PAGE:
“If you’re a saver now, you can earn 3%, 4%, or 5%,” he says.
3. Set ambitious goals
High-performing savers think big and their goals have increased significantly over the past two years, according to the Principal study.
Almost all of those surveyed – 95% – raised their goal to feel more financially secure and to hedge against future inflation. Although having $1 million in hand is often touted as a benchmark for retirement, 29% of Gen X super savers and 35% of millennials say they aim to have at least $3 million .
Setting a goal is one thing; funding it is another. One way to do this is to maximize tax-deferred contributions to a retirement savings plan. In 2023, the IRS set contribution limits at $22,500 for a 401(k) and $6,500 for an IRA. If you’re 50 or older, you can make catch-up contributions that increase those limits to $30,000 and $7,500, respectively.
4. Live — and spend — simply
The main study found that top savers are strategic in how they spend. They are content to drive older vehicles or own a modest home. They travel less often than they would like, don’t have credit card debt and go DIY for household projects. Seventy percent have an emergency savings account with enough funds to cover at least three months of expenses.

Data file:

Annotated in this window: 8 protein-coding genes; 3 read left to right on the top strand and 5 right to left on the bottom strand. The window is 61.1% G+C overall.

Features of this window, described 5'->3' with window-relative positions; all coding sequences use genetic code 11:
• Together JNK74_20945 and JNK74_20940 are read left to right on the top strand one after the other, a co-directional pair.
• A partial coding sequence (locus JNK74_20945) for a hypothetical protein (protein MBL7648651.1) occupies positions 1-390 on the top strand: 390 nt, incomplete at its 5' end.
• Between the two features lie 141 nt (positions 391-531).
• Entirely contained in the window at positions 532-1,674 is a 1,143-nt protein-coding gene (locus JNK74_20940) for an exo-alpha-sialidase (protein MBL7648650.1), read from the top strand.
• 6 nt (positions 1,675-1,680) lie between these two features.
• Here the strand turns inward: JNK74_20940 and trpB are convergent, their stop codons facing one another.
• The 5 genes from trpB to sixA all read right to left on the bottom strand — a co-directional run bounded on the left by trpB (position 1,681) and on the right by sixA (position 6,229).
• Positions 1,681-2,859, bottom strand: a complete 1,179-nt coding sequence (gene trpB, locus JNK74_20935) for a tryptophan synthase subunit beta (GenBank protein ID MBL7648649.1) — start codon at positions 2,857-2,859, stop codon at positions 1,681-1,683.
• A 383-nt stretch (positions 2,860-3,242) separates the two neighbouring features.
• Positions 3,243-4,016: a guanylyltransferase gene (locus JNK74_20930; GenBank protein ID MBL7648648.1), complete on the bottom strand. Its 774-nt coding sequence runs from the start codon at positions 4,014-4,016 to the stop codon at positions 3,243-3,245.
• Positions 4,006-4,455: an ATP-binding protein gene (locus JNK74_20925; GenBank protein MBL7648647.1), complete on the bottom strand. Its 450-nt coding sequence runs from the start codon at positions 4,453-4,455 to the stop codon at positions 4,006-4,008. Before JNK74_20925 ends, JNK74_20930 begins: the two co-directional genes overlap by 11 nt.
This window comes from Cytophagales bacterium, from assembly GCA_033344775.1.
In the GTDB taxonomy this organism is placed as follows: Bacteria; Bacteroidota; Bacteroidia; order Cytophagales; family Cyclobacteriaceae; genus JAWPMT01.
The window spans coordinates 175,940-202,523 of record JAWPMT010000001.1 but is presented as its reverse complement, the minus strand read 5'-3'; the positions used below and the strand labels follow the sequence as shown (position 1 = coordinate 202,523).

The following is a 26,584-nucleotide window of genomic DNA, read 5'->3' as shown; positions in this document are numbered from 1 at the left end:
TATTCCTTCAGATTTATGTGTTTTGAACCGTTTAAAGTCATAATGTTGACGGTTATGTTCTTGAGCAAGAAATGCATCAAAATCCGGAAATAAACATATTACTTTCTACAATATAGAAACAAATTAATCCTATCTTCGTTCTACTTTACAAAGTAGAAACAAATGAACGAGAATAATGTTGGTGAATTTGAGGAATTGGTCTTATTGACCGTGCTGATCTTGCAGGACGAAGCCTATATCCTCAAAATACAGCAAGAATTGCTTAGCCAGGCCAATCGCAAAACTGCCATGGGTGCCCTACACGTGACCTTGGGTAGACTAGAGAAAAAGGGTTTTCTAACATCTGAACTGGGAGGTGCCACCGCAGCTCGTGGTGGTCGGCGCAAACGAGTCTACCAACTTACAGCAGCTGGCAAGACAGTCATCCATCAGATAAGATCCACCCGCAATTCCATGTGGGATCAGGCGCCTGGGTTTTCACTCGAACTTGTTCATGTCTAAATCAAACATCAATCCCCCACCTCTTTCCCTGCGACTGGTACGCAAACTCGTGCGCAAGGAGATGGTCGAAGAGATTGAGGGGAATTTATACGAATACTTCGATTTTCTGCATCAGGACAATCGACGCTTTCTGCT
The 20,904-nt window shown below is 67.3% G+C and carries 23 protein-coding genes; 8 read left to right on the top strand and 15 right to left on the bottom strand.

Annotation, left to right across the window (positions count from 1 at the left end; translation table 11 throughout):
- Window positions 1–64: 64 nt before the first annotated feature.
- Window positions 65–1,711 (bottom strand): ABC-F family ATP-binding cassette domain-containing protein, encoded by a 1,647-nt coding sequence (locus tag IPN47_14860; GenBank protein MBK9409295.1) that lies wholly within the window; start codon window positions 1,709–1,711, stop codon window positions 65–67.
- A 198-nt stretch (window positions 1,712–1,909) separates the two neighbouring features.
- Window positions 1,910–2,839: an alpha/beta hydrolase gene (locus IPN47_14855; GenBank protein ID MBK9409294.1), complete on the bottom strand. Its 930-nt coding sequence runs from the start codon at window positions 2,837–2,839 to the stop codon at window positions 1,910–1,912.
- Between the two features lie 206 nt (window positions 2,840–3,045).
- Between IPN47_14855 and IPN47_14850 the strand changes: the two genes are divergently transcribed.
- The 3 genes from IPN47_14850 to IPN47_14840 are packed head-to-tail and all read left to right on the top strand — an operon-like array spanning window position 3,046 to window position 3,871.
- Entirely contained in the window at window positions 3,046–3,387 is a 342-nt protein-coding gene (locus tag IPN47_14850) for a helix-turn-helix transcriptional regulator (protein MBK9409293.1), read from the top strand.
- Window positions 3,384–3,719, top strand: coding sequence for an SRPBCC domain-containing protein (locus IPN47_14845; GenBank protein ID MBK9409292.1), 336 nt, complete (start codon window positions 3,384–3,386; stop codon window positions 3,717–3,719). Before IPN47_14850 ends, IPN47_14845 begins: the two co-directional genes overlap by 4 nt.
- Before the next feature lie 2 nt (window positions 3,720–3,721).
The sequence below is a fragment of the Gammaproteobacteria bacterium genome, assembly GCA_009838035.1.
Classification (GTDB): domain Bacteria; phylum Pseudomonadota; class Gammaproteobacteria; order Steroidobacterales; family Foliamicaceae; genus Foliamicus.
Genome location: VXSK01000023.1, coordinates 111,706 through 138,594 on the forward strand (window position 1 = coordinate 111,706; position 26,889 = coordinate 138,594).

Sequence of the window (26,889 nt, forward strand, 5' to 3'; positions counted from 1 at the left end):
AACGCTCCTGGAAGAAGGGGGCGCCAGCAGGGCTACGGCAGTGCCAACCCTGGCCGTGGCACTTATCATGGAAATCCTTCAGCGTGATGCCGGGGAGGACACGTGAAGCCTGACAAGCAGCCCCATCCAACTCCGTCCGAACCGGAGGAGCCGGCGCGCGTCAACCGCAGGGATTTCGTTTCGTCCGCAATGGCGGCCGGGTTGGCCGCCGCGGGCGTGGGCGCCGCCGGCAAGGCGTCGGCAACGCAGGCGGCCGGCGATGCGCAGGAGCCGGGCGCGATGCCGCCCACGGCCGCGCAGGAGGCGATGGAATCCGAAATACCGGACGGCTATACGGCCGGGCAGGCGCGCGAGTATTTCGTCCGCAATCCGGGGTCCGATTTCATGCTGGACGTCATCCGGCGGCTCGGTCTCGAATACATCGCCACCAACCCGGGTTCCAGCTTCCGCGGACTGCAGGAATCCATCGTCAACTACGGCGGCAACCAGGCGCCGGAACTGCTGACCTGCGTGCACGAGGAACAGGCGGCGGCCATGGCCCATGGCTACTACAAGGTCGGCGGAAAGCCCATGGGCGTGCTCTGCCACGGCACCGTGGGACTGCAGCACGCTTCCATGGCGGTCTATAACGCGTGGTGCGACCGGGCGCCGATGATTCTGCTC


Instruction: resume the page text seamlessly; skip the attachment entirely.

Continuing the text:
But not living like a prince doesn’t mean you have to live like a pauper. Being thrifty in some areas makes super savers more comfortable splashing out in others, like dining out regularly or taking luxury vacations when they really want to. More than half of key informants cited being able to splurge whenever they want as the reason financial security is important to them.
5. Put savings first
“Most human beings spend what they need, and then they think, ‘Do I have anything else left to save?’ Reddy said. “Super savers, one of the things that’s innate to them is that they prioritize savings first and then they spend everything else.”
This means building savings into your budget, just like you do with bills. Know how much you can set aside each month and stick to it. If you’re mid-career, “you probably have more disposable income now than you ever had in your life” and you can save more, Reddy says.
Putting savings first also means resisting the temptation to make early withdrawals from retirement accounts to cover big expenses like a dream vacation or a child’s tuition. Reddy recommends approaching these things in a way that allows your retirement funds to continue to grow. For example, if your child takes out a student loan, you can help them pay it off over time. Postpone that big trip until you’ve saved enough money to cover it.